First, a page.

Learn more about the impacts of sugary drinks on obesity and our efforts to pass a tax on sugary drinks at our coalition site:

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Tobacco Tax is a Win Win

Vermont is currently spending $348 million each year to treat smoking-related illness, $72 million of which are taxpayer-funded Medicaid expenditures.  We need to do more to reduce tobacco use and this financial burden.

Increasing Vermont’s cigarette tax by $1.25 is part of the answer.  It will prevent 2,400 kids from becoming smokers and spur 2,700 adult smokers to quit.  This translates into a savings of $96 million in long-term health care costs. 

At a time when the Vermont legislature is looking for more and more ways to reduce the deficit, this is a win-win that improves the health of Vermonters while improving the state’s fiscal outlook.

Urge Vermont legislators to make tobacco prevention a priority. Take action now at:

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An Ounce of Prevention is Worth a Pound of Cure

Theses famous words from Benjamin Franklin can ring true in a whole new way for Vermonters this year. Obesity has become an epidemic, and the health of our country is worse than it’s been before. But in Vermont, we can do something about it.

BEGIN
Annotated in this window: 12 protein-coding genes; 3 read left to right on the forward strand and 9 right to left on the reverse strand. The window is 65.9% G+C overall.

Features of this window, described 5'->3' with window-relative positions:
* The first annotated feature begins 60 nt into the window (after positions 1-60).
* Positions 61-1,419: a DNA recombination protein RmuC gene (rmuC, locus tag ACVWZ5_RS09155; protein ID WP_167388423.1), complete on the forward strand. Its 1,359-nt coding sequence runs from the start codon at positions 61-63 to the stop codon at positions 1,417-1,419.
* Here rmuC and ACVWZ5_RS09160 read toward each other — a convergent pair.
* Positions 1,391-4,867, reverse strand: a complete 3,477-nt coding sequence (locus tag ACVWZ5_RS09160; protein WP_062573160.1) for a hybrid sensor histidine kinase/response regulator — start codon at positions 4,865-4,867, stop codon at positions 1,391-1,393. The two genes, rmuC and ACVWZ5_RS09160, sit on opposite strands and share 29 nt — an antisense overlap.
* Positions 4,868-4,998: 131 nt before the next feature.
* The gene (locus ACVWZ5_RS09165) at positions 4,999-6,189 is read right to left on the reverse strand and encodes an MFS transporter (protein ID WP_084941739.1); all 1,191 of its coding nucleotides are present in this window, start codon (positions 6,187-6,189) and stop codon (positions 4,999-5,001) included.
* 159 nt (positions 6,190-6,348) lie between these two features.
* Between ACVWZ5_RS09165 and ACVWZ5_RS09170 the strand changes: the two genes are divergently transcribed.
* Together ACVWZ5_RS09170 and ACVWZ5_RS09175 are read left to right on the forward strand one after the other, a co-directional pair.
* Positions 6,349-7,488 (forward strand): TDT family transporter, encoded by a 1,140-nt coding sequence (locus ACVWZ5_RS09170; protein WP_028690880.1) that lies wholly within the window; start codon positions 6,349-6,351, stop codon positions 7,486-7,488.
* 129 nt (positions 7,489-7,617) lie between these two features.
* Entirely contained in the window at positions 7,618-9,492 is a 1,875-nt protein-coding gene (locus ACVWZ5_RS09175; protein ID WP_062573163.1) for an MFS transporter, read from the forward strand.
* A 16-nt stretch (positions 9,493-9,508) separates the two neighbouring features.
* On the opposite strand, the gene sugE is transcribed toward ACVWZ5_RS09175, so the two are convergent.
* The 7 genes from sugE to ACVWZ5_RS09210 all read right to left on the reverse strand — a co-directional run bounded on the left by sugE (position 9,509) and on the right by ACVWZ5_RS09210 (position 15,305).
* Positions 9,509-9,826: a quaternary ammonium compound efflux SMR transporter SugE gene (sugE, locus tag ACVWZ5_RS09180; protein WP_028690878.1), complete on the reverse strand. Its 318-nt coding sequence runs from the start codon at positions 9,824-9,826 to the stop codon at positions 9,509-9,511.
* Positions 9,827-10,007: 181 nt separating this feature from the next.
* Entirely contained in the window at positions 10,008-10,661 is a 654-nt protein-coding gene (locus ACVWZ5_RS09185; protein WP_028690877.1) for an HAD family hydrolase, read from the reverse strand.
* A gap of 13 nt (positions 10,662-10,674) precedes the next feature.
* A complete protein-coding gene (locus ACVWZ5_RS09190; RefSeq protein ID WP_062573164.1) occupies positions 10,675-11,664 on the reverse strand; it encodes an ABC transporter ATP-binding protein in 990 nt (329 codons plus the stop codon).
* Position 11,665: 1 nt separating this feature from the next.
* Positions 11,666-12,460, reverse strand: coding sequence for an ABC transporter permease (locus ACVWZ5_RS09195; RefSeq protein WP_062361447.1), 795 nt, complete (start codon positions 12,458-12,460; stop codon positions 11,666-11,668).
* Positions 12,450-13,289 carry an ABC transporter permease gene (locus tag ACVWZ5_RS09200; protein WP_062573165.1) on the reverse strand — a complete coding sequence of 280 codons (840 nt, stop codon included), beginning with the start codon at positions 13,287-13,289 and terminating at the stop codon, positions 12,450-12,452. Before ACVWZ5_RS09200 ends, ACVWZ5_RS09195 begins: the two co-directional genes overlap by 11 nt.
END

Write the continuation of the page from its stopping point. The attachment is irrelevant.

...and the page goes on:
A two-cent-per-ounce sugary beverage tax will set us in motion to reverse obesity, especially in children, and help those less fortunate in our state live more healthfully. Every ounce a Vermonter doesn’t drink makes that individual healthier, and every ounce they do drink helps supports programs that make all of Vermont healthier.

Given that consumption of sugary drinks in the U.S. has increased 500 percent over the last five decades and one-fifth of the weight gained by American in the last 30 years has been from sugary drinks, a two cent per ounce excise tax on sugary drinks may be just what we need to start taking those pounds off.

An ounce of prevention is worth a pound of cure. It’s time for Vermont to end its addiction to sugar-loaded drinks one ounce at a time. It’s time for Vermont to help our children lead healthier lives and provide them with better health care options. It’s time to move forward with the sugary beverage tax.